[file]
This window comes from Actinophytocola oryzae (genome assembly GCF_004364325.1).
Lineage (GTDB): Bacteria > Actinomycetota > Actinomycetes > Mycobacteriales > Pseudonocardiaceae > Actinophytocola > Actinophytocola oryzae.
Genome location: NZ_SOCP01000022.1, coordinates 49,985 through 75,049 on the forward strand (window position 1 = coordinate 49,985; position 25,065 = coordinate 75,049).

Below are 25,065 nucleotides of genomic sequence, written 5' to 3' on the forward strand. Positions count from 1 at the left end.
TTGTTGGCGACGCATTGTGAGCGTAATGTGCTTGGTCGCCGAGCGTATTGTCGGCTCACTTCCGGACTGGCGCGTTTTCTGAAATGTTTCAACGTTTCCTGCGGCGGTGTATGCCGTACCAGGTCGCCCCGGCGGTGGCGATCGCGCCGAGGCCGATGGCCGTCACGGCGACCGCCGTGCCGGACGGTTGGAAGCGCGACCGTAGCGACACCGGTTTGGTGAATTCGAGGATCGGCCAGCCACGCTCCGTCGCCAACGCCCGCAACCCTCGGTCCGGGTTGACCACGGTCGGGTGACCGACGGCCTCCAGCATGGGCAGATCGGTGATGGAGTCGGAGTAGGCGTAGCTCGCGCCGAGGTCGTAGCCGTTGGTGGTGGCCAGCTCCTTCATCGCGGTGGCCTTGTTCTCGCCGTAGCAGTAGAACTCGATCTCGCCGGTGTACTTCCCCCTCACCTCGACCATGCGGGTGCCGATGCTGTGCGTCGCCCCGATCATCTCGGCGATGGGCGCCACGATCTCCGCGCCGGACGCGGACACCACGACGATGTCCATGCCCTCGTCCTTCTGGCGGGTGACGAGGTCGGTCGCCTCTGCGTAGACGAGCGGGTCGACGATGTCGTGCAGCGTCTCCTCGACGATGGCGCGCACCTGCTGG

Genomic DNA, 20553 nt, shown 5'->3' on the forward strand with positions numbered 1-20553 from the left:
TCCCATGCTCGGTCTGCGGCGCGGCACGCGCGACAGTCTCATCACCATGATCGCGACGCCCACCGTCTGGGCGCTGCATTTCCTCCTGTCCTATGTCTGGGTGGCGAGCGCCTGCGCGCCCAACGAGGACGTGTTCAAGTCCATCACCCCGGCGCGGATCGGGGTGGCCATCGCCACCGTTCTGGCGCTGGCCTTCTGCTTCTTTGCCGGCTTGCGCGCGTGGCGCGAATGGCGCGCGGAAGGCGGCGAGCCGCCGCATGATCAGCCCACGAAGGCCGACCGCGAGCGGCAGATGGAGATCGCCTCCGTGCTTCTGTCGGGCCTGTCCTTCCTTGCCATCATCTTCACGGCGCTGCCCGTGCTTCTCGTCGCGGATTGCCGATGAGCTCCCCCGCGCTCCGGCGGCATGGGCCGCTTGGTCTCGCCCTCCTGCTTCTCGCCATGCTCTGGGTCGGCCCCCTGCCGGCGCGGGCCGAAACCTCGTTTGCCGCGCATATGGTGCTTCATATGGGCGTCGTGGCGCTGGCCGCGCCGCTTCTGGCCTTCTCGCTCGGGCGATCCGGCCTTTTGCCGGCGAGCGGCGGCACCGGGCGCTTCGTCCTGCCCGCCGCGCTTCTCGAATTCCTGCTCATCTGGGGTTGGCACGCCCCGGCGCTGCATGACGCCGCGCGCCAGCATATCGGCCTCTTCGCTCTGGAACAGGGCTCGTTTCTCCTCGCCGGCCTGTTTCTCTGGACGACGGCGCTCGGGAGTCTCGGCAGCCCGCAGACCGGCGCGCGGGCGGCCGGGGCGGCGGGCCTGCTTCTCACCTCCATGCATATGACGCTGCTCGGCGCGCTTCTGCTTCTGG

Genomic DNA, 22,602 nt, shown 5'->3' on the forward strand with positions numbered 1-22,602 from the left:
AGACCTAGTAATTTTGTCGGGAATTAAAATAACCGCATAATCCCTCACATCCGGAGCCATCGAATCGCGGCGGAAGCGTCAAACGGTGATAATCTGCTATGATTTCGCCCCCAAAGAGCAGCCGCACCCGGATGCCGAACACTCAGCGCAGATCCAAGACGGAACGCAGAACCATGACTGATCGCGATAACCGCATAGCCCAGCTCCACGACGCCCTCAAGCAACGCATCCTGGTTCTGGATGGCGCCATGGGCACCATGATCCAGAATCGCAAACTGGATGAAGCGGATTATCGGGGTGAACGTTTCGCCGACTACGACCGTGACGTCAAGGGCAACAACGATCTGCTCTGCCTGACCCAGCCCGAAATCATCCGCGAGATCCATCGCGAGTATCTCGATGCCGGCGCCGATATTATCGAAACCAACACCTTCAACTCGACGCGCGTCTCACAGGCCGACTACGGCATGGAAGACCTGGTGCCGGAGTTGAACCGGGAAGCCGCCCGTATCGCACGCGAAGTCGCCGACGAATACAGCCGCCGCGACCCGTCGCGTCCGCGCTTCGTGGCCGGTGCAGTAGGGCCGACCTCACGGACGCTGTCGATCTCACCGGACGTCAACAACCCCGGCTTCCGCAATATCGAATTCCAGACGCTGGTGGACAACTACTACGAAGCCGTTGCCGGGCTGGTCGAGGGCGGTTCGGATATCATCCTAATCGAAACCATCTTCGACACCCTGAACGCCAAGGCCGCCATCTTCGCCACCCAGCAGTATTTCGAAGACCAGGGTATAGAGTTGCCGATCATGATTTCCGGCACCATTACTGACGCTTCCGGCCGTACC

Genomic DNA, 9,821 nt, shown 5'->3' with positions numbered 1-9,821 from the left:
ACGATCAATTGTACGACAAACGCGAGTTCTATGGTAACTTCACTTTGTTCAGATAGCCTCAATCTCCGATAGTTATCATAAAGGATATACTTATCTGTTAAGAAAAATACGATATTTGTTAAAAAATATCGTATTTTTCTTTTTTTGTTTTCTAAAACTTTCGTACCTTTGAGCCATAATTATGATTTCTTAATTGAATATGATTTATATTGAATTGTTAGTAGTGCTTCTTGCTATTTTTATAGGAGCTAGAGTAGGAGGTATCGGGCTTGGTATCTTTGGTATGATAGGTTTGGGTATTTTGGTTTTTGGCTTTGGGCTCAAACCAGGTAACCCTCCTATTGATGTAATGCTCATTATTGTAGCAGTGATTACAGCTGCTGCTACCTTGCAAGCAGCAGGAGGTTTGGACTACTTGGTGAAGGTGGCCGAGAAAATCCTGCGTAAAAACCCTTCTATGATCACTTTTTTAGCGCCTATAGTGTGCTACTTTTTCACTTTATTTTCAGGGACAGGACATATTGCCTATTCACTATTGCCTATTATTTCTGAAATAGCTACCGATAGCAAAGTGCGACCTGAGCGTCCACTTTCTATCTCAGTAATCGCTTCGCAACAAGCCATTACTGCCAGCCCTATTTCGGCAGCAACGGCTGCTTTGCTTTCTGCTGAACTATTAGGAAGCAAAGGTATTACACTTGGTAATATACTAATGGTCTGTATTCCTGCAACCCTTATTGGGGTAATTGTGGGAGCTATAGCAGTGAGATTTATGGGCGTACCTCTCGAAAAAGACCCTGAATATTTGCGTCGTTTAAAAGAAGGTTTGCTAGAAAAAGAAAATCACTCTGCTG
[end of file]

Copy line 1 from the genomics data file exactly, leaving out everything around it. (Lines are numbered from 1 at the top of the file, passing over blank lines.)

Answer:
This window comes from Actinophytocola oryzae (genome assembly GCF_004364325.1).